Meeting up with former Glen Cove Mayor, Reginald Spinello, seeking re-election this November 5th, he recalled how he first became involved in politics.
“I had a very successful business career and retired somewhat young,” said Mr. Spinello, who told me to call him Reggie when he sat down for an interview. “After thinking about what I wanted to do for my next career, I decided to give back to the city I love, Glen Cove.”
A political neophyte, who didn’t know his way around politics, Spinello understood that smart financial planning was at the core of running a city. “I never expected to start off by running for mayor,” recalls Spinello. “I had always thought about first dipping my toe into the water to see if government was right for me. Being a quick learner with the right skills, I figured that I’d catch on fast. What I learned after my first campaign was that I should have gone with my initial instincts.”
Reggie lost the race and took some time off to think about it. A few years later, he re-considered entering politics, but this time he ran for a city council seat. Relying on the knowledge he acquired in his loss, he was better able to prepare for the campaign, and won easily in 2011.
As a councilman, Reggie’s financial savvy was evident, and after a few years on the job, he was once again inspired to run for mayor. “Responsible financial planning was something that I excelled at in business,” said Spinello. “Based on Glen Cove’s dismal financial situation at the time, I decided that I was ready to put my skills to work for our great city.” Reggie, a registered Independent, at the time was endorsed by the Republican, Independent and Conservative parties. “My campaign strategy then, as it is today, was based on getting voters to understand that the city’s financial situation was bad, and getting worse, and that I could fix it. Glen Cove voters agreed and elected me mayor.”
Toward the end of Reggie’s first two-year term, an article ran in Newsday citing NYS Comptroller Tom Napoli recognizing the city for taking positive financial actions that helped them move two steps up in the annual fiscal stress test. In 2016 after a report state Comptroller Thomas DiNapoli, Mayor Spinello said in a statement that the report was “based on a three-year look back,” adding: “The city’s financial picture has improved dramatically over the past two-years with two upgrades from Moody’s Investors Service and surpluses on the last two budgets.” Reggie feels that Glen Cove’s financial condition is declining again under the current mayor.
A self-described “get-it-done-right” type of person, Reggie is proudest of his role as a loving husband, father, son, and brother; a person of faith, and an animal lover. “When I was mayor, I funded the first no-leash Dog Park,” said Spinello, “My buddy Cooper enjoys it and I’ve met a number of nice people there.”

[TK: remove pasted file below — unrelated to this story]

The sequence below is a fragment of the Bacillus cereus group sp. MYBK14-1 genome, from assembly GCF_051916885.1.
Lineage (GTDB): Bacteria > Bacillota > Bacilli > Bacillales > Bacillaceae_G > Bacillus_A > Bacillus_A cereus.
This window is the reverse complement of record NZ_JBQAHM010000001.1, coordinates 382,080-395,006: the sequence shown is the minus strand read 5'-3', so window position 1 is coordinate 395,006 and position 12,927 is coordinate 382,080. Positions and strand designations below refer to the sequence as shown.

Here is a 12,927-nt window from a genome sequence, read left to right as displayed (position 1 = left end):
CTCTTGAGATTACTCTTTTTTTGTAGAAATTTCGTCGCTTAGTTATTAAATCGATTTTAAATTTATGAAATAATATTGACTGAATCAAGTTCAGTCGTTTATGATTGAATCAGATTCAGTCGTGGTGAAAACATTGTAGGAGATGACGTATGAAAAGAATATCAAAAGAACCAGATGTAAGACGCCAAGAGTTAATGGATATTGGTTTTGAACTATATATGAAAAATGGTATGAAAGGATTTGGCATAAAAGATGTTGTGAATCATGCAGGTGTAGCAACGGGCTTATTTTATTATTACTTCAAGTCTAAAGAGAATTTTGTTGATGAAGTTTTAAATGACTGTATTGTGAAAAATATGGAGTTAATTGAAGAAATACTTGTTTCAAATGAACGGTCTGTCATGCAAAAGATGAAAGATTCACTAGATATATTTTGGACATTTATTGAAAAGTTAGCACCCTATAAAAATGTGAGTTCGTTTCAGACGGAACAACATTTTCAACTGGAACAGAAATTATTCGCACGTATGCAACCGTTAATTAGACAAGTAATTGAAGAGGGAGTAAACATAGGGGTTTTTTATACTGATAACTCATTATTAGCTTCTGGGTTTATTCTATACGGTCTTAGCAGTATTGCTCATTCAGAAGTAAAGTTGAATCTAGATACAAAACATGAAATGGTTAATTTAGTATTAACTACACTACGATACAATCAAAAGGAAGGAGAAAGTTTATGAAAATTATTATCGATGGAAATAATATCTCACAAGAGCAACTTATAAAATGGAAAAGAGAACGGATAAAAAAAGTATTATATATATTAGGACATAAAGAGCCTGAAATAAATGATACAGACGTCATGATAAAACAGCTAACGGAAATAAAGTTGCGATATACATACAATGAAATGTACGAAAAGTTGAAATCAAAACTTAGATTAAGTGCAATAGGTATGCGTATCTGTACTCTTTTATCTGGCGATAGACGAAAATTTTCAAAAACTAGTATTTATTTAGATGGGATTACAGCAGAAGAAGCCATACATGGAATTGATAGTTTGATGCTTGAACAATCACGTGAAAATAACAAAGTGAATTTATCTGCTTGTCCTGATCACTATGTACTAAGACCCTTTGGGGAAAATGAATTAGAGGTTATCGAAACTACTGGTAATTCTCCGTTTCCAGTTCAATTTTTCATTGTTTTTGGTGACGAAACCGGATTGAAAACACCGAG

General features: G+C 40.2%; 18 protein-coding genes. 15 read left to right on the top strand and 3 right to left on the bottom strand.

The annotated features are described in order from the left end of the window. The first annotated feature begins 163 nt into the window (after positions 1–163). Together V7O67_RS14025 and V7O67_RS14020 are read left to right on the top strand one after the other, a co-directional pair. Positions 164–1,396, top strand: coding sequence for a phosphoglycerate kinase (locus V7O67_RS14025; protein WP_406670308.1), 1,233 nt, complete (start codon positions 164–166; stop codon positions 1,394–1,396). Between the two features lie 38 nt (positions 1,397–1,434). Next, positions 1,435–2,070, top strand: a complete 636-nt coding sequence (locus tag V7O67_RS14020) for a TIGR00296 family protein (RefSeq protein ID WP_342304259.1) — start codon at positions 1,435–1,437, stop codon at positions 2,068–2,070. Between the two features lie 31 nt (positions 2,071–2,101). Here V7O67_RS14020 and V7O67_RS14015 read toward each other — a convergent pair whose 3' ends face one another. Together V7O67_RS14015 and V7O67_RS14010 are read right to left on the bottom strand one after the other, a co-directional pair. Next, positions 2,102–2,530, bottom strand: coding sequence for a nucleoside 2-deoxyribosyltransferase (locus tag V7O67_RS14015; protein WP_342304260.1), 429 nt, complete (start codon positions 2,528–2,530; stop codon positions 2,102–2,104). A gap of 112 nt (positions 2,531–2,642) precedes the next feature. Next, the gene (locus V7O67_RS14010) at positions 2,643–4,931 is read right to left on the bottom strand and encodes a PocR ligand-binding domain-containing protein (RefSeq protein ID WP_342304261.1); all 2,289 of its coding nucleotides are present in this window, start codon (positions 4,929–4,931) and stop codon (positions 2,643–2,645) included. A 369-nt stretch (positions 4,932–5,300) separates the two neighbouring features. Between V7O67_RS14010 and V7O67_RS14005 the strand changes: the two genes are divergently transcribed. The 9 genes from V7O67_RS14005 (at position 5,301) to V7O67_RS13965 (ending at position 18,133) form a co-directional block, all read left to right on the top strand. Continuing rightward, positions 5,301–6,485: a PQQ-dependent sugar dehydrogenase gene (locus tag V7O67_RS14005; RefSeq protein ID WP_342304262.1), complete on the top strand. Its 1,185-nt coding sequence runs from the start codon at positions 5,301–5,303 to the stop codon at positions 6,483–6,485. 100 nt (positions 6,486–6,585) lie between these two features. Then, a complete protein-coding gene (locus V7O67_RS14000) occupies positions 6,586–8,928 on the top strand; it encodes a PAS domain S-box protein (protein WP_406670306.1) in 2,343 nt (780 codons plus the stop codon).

Reggie also admits that finally closing the Garvies Point waterfront deal, made him a target for activists, smears, and lawsuits (all of which that have been dismissed or thrown out). “Some people may have believed the lies and decided not to vote, but here are the facts,” noted Spinello. “For years, every mayor has been trying unsuccessfully to sell the waterfront for re-development.
“The waterfront experience showed me why so many politicians, including our current mayor, kick the can down the road, rather than do something to fix the problem,” Spinello laughed.
The Garvies Point waterfront development will transform a piece of property that was generating only debt, into an oasis that has already started to generate new revenue, and will continue to generate millions more for the city, the schools, the library, and the county for years to come. The developer, RXR and/or the Homeowners’ Association will be responsible for maintaining all the public spaces in perpetuity. All residents of Glen Cove will be able to use these amenities, at no cost to them. Reggie also closed the deal on the redevelopment of Glen Cove’s Village Square.
“I’m not a proponent of doing nothing, especially when there is work to be done,” adds Spinello. “When we were trying to make the waterfront deal a reality, the small, but loud opposition used scare tactics to suggest massive traffic jams, while claiming that we gave the land away. In reality, you can’t begin a large project like that without getting clearance from independent traffic monitoring agencies,” added Spinello. “They reported that increased traffic will be minimal.”
We asked Reggie what he could do better in his current campaign to connect with the voters. He recalled a recent exchange that he had with a city worker, who he ran into.“He said Reggie, if you smiled more, you’d never be voted out of office. It was good advice” added Reggie. “Being mayor and taking bold, but responsible steps to rescue a city from financial mismanagement, while dealing with some people can take the smile off your face.”
Reggie insists that won’t happen in his 2019 effort to be re-elected.